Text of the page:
Since God created everything, Gen 1:1, Jn 1:3, Col 1:16, and everything he created was good, Gen 1:3, Ps 104:24, 1 Tim 4:4, it is reasonable to suppose that Satan was originally part of that good creation, but ‘fell’ into evil.
Scripture says little about this.
Isa 14:12-16 – Many interpreters have seen in this prophecy a cosmic dimension, although its primary reference is clearly to a man – the king of Babylon, Isa 14:4. The prophecy does draw on pagan mythology to depict the king’s fall from power: in one Canaanite myth a god named Athtar (meaning ‘son of Dawn’ or ‘morning star’) aspired to rule on Baal’s throne. Most modern scholars think either that the prophecy refers only to the human king, using imagery typical for that time to describe his humiliation, or that the imagery implies that the human king’s fall from power is an earthly picture of a spiritual event. In the latter case, however, it does not follow that Isaiah is referring to Satan’s original fall from innocence, but more probably to his future, final defeat.
Eze 28 – contains two prophecies against ‘the king of Tyre’. In the first, Eze 28:2-9 the king is clearly identified as a ‘man’, although he arrogantly thinks of himself as a god. But the second, Eze 28:12-18, seems from the very beginning to point beyond the human king. But the description of the king as originally wise, beautiful and blameless – and living in Eden – suggests a comparison with the fall of Adam, not of Satan. The latter interpretation is prompted by the reference in the Heb text to ‘cherub’ in Eze 28:14,16, but most scholars think that the text originally referred to the king as being ‘with’ the cherub rather than actually being a cherub.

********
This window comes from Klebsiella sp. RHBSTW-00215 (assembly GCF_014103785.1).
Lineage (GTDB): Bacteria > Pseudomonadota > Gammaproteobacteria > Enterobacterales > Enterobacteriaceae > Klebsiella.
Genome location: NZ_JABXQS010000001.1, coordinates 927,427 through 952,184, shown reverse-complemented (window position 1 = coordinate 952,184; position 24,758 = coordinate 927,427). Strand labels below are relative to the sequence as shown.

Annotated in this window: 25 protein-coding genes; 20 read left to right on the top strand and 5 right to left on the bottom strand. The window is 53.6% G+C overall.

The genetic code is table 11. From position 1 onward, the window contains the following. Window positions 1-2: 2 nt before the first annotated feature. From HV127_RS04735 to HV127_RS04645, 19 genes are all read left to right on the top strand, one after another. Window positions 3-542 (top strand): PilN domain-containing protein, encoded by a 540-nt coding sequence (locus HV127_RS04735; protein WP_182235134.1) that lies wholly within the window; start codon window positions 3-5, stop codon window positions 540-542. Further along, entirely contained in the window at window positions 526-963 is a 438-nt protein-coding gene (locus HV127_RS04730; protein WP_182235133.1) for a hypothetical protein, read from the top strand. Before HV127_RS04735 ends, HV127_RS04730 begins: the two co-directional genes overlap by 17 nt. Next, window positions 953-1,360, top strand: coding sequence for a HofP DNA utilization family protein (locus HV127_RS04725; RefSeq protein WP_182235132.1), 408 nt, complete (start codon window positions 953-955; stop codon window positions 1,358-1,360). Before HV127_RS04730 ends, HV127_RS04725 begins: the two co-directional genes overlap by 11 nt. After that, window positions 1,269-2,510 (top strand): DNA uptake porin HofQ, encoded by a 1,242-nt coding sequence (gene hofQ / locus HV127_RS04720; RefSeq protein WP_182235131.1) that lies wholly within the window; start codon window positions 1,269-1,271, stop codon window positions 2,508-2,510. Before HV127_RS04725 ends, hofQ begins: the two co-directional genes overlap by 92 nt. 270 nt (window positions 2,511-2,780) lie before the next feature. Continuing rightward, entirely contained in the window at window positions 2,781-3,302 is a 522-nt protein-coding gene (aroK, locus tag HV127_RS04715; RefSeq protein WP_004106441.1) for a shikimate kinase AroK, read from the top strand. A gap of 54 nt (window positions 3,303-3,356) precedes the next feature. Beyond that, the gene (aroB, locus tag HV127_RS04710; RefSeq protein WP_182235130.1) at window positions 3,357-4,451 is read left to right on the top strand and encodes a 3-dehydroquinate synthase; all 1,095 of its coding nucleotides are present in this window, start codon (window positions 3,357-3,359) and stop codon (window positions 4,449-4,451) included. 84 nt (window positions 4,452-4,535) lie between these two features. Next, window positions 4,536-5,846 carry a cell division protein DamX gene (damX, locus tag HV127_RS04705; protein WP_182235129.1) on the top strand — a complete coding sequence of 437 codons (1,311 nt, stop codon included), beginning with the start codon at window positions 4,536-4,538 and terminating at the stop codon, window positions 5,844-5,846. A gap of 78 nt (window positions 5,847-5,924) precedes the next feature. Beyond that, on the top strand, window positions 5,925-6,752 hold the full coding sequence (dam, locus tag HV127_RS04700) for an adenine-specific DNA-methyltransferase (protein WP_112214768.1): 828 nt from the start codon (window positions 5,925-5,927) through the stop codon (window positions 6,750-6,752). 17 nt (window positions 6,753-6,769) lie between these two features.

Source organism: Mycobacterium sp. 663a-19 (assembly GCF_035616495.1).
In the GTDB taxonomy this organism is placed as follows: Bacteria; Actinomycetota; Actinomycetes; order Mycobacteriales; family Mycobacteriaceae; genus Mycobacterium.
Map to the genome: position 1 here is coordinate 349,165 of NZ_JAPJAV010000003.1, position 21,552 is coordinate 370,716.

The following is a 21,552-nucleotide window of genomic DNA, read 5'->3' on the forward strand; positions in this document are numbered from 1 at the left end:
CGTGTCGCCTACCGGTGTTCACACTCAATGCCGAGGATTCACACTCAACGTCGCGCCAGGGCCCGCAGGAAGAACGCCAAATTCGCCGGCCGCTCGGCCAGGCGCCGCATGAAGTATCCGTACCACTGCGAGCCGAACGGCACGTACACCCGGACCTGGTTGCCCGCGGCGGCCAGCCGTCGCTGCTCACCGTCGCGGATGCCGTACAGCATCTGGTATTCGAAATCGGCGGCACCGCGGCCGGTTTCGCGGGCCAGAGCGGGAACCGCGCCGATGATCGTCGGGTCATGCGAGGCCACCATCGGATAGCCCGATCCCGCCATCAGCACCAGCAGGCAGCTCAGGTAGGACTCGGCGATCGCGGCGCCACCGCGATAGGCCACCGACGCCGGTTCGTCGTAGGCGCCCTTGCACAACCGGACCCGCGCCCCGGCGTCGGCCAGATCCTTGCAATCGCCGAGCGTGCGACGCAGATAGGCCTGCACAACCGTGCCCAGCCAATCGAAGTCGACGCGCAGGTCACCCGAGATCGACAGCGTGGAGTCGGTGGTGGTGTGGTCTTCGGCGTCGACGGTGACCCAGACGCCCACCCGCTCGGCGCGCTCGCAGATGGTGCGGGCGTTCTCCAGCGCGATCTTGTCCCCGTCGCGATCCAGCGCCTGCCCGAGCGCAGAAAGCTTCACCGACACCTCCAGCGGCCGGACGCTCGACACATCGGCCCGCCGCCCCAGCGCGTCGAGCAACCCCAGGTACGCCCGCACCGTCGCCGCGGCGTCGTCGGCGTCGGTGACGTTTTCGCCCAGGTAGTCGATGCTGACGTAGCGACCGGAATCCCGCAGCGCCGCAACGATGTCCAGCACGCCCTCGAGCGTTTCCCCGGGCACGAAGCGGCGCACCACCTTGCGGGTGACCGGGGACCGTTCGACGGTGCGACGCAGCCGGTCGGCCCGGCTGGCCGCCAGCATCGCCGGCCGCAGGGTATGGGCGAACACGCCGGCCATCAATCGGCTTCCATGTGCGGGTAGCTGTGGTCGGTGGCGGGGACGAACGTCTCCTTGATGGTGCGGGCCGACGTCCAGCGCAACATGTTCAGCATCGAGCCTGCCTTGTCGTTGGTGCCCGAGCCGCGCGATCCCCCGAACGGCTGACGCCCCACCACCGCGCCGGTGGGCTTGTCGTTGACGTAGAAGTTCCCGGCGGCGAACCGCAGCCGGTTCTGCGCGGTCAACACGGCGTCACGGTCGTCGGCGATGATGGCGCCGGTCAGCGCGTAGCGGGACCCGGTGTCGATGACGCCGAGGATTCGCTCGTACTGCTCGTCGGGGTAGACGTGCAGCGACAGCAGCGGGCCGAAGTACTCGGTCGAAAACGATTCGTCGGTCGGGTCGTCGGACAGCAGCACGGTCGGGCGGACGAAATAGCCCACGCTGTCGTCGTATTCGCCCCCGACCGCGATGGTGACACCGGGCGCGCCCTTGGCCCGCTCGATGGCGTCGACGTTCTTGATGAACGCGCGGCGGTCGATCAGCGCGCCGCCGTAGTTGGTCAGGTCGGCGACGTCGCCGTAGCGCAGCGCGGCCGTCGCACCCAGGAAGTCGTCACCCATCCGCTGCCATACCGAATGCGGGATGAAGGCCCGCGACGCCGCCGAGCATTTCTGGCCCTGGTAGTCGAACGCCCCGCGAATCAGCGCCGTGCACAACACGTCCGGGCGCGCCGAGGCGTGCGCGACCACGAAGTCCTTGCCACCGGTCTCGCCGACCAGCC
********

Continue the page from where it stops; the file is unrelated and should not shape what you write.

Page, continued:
So we know very little for sure about how Satan became a cosmic rebel. Equally, we don’t know when this took place. From Gen 3:1-7 it is reasonable to assume that this took place before the fall of humans. It is possible to speculate that Satan became jealous when God created humans in his own image and ordained them to have dominion on his behalf, but there is no way of proving it.
‘Gap theory’ suggests that Gen 1:3-31 describes a re-ordering of creation after Satan’s rebellion ruined the original creation. But the account itself does not mention anything of the sort. Isa 45:18, as gap theorists pont out, denies that God created the world ‘formless and void’ and so argue that the creation must have become so. But the passage may simply mean that God did not stop at the early stage of creation and leave it unformed and empty, but continued his creative work until it was ‘very good’. Thus, Gen 1:2 is merely describing ‘work in progress’.
See Boa & Bowman, Sense and Nonsense about Angels and Demons, 115-121.